NAPLES, ITALY - 22 JULY 2019: Antonio Pastore (45, unemployed) poses for a portait in front of the "Sgarrupato", an abandoned church seized by the "Movimento 7 Novembre" community organization in Montesanto, a working class neighborhood in Naples, Italy, on July 22nd 2019.
Ten years ago, in the midst of the global financial crisis, Antonio Pastore lost the job he had held for two decades, restoring marble statues. He had earned about 1,200 euros per month ($1,349). As orders disappeared, his employer pressured him to agree to work off the books, he says, enabling the company to avoid paying taxes. He refused, and was summarily fired. That was the last time he has held a real job.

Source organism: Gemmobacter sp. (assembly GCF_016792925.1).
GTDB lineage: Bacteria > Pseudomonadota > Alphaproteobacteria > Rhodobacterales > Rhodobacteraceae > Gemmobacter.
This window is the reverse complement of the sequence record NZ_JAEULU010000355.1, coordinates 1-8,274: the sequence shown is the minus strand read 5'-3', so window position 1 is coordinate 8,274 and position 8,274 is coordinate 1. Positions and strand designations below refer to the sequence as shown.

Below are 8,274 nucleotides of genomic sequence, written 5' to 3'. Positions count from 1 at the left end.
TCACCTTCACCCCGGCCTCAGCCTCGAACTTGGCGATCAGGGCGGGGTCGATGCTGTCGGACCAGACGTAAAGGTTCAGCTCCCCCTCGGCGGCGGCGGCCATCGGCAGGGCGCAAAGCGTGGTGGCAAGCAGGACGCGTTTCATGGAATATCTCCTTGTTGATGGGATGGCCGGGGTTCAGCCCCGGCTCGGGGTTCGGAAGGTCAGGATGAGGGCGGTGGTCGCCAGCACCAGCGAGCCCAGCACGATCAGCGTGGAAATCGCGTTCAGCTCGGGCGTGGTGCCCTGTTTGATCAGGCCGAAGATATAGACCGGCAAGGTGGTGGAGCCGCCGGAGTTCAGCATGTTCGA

At the Sgarrupato unemployed workers share strategies for how to find work, and how to navigate the bewildering government benefits system.
In Italy, the unemployment rate sits near 10 percent — lower than a year ago, but roughly the same level as in 2012, in the aftermath of a brutal crisis. But many in Naples say the crisis never ended.
Italian companies are deferring expansions and limiting investment rather than risking cash in a time of uncertainty. The public debt remains monumental, running at more than 2 trillion euro ($2.24 trillion), or more than 130 percent of annual economic output. Banks are still stuffed with bad loans — albeit fewer than before — making them reluctant to lend. An economy that has not expanded over the past decade is this year widely expected to again produce no growth.